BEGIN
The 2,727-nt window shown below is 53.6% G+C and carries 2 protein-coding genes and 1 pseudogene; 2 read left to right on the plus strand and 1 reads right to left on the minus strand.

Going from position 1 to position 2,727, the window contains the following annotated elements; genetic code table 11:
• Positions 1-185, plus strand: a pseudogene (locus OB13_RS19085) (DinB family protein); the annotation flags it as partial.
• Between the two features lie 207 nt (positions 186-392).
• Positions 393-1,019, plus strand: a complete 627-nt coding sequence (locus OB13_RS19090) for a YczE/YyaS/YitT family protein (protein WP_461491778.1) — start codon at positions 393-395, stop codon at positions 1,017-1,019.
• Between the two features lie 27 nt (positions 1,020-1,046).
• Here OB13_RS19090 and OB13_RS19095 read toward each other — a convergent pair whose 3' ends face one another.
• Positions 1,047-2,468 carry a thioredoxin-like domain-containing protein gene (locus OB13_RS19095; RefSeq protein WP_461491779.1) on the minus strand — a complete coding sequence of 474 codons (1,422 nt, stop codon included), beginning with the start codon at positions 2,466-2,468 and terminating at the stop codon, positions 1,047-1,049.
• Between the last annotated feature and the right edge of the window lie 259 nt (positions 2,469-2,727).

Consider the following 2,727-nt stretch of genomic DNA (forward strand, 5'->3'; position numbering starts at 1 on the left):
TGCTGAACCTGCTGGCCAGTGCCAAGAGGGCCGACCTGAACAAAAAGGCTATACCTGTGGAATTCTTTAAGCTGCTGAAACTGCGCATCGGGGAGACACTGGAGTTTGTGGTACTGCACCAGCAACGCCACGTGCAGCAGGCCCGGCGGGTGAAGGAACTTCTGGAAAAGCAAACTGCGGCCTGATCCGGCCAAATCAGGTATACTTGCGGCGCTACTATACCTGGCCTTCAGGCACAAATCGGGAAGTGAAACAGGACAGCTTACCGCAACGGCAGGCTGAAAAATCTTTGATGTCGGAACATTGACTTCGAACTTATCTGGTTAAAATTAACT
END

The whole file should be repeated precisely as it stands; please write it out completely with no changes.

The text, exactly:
The 2,727-nt window shown below is 53.6% G+C and carries 2 protein-coding genes and 1 pseudogene; 2 read left to right on the plus strand and 1 reads right to left on the minus strand.

Going from position 1 to position 2,727, the window contains the following annotated elements; genetic code table 11:
• Positions 1-185, plus strand: a pseudogene (locus OB13_RS19085) (DinB family protein); the annotation flags it as partial.
• Between the two features lie 207 nt (positions 186-392).
• Positions 393-1,019, plus strand: a complete 627-nt coding sequence (locus OB13_RS19090) for a YczE/YyaS/YitT family protein (protein WP_461491778.1) — start codon at positions 393-395, stop codon at positions 1,017-1,019.
• Between the two features lie 27 nt (positions 1,020-1,046).
• Here OB13_RS19090 and OB13_RS19095 read toward each other — a convergent pair whose 3' ends face one another.
• Positions 1,047-2,468 carry a thioredoxin-like domain-containing protein gene (locus OB13_RS19095; RefSeq protein WP_461491779.1) on the minus strand — a complete coding sequence of 474 codons (1,422 nt, stop codon included), beginning with the start codon at positions 2,466-2,468 and terminating at the stop codon, positions 1,047-1,049.
• Between the last annotated feature and the right edge of the window lie 259 nt (positions 2,469-2,727).

Consider the following 2,727-nt stretch of genomic DNA (forward strand, 5'->3'; position numbering starts at 1 on the left):
TGCTGAACCTGCTGGCCAGTGCCAAGAGGGCCGACCTGAACAAAAAGGCTATACCTGTGGAATTCTTTAAGCTGCTGAAACTGCGCATCGGGGAGACACTGGAGTTTGTGGTACTGCACCAGCAACGCCACGTGCAGCAGGCCCGGCGGGTGAAGGAACTTCTGGAAAAGCAAACTGCGGCCTGATCCGGCCAAATCAGGTATACTTGCGGCGCTACTATACCTGGCCTTCAGGCACAAATCGGGAAGTGAAACAGGACAGCTTACCGCAACGGCAGGCTGAAAAATCTTTGATGTCGGAACATTGACTTCGAACTTATCTGGTTAAAATTAACT